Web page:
20VC: Jason Lemkin on Why Founders Do Not Care About Their VCs Anymore, Why Zoom Made Us All Worse Investors, Why 80-90% IRR Should Have Been Warning Signs and the Algolia Journey From Seed to $2.25BN Valuation
Posted on 30th November 2022 by Harry
Jason Lemkin is one of the OGs of SaaS of the last decade. As the Founder of SaaStr, he has inspired more SaaS founders than one can imagine building “The World’s Largest Community for Business Software.” Jason also invests out of the $100M SaaStr Fund and in the past Jason has led rounds into TalkDesk, Pipedrive, Algolia, Gorgias, Salesloft, and many more incredible companies. Prior to founding SaaStr, Jason was the Co-Founder of Echosign, an early e-signature business, funded by Emergence Capital and that was acquired by Adobe for $100M.
In Today’s Episode with Jason Lemkin On Algolia We Discuss:
1.) Meeting the Unicorn: Algolia:
How did Jason first come to meet Nicolas (Founder) and Algolia?
What specific elements of cold emails make the best attract Jason’s attention? What do they have in them? What are the most common mistakes people make with cold emails?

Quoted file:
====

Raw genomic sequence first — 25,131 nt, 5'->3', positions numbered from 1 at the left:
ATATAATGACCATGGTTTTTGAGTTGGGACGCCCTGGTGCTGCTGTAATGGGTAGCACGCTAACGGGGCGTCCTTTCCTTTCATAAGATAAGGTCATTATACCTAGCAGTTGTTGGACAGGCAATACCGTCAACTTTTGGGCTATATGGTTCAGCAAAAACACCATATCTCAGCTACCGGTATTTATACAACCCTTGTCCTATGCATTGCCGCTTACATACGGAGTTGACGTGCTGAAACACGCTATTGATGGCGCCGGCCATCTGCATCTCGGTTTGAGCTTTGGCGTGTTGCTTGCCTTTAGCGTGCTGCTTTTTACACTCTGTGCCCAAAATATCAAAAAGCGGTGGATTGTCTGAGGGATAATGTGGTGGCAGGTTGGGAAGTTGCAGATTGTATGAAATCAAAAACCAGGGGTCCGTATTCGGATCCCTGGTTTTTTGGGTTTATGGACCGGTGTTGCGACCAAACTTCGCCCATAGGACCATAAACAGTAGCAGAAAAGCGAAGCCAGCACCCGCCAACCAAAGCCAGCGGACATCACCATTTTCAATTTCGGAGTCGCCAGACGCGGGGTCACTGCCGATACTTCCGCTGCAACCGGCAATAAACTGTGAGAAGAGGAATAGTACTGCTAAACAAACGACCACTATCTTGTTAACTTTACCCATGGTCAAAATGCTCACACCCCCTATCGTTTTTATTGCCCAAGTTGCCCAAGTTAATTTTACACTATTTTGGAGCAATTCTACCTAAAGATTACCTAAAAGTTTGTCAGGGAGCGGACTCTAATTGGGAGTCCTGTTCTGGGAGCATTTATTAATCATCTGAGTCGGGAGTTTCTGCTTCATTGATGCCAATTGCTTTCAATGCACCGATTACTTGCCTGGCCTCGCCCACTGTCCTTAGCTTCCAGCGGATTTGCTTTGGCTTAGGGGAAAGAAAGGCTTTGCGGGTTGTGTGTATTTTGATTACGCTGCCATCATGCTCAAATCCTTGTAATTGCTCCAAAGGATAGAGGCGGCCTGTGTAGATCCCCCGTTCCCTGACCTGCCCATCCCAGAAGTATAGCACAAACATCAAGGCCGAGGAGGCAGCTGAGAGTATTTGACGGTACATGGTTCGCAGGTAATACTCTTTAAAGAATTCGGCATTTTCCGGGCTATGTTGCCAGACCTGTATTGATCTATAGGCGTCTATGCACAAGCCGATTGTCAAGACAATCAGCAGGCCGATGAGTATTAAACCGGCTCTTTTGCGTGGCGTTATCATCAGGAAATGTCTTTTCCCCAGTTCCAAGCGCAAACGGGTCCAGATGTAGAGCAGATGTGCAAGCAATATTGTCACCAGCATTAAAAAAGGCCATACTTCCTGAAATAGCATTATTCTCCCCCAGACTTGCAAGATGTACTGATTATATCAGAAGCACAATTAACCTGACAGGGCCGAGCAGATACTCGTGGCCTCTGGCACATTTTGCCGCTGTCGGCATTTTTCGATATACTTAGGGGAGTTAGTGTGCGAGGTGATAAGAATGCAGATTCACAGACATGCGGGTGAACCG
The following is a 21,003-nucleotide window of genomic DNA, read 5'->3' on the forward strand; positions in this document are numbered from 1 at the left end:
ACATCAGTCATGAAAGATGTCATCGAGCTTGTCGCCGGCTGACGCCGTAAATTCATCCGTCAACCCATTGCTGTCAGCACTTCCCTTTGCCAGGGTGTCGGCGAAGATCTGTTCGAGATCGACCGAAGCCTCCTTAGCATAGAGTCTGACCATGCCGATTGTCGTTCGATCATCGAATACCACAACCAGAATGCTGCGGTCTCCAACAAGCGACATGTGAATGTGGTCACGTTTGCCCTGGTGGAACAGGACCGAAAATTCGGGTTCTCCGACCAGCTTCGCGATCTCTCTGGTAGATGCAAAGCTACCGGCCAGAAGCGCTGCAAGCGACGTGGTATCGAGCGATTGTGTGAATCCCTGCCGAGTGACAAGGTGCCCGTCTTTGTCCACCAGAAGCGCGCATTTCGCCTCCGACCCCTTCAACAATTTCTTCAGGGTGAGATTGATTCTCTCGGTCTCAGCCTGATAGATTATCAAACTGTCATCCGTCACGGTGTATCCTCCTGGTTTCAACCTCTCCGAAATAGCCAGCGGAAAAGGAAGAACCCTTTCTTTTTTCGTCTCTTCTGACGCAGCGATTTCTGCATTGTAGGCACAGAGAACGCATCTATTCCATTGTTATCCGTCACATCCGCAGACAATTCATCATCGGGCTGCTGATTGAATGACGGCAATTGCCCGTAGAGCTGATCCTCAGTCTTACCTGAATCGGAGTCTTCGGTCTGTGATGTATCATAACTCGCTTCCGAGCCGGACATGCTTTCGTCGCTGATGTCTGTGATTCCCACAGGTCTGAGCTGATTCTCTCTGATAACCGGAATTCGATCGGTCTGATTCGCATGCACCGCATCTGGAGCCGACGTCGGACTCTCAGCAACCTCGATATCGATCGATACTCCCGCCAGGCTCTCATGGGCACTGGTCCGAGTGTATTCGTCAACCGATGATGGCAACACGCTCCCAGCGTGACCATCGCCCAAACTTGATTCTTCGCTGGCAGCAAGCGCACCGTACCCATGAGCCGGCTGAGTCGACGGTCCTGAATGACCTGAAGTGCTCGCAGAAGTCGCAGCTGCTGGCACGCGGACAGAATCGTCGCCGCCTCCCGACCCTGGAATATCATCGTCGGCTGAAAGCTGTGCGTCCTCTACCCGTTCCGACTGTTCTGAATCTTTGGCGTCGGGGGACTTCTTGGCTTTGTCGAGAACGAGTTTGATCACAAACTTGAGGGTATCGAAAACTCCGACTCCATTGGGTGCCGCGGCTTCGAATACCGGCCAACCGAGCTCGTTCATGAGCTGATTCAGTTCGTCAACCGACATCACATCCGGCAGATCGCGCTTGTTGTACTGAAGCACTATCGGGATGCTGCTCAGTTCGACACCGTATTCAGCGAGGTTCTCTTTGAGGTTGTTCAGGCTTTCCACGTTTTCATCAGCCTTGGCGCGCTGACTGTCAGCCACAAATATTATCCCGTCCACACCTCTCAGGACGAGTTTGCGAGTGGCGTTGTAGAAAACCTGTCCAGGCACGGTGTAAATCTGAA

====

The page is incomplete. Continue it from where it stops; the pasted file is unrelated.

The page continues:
What is the single biggest mistake Jason made when making the deal with Algolia? How did Jason lead their seed round when their round was “oversubscribed”?
2.) Competition and TAM: The Reasons To Say No:
Competing with Free: How did Jason analyze the competitive landscape Algolia was facing? How did he gain comfort that they could compete and win against free and open-source?
TAM Analysis: The TAM at the time for Algolia was $2M. How did Jason analyze the TAM at the time? How did he get comfortable with such a small TAM?
What are the single biggest mistakes investors make when analyzing competition today? What are the biggest mistakes founders make when presenting the competitive landscape?
What are the single biggest mistakes investors make when analyzing TAM today? What are the biggest mistakes founders make when presenting the TAM and how it breaks down?
3.) Investing Lessons Transition from CEO to VC:
Jason has previously said one of his biggest lessons is “bet on what you know when you go from CEO to VC”? What did he mean by this?
How can one keep this operator knowledge and mentality when one is a VC for a long time?
What are the biggest pieces of advice that Jason would give to operators becoming investors?
What are the biggest mistakes that Jason made in his first 3 investments as a VC? How did he change?
4.) Mastering the World of Venture Today:
Why does Jason believe that he has become a worse investor with the rise of “remote investing”?
Why does Jason believe he is a worse investor without having a partner in SaaStr Fund?
Why does Jason believe that even the best founders do not want hard feedback anymore? Should we as VCs still give it to them? What has Jason learned here?
Will we see great LP churn and many LPs leaving the asset class? What will happen to the existing incumbents with massive AUM and reduced performance?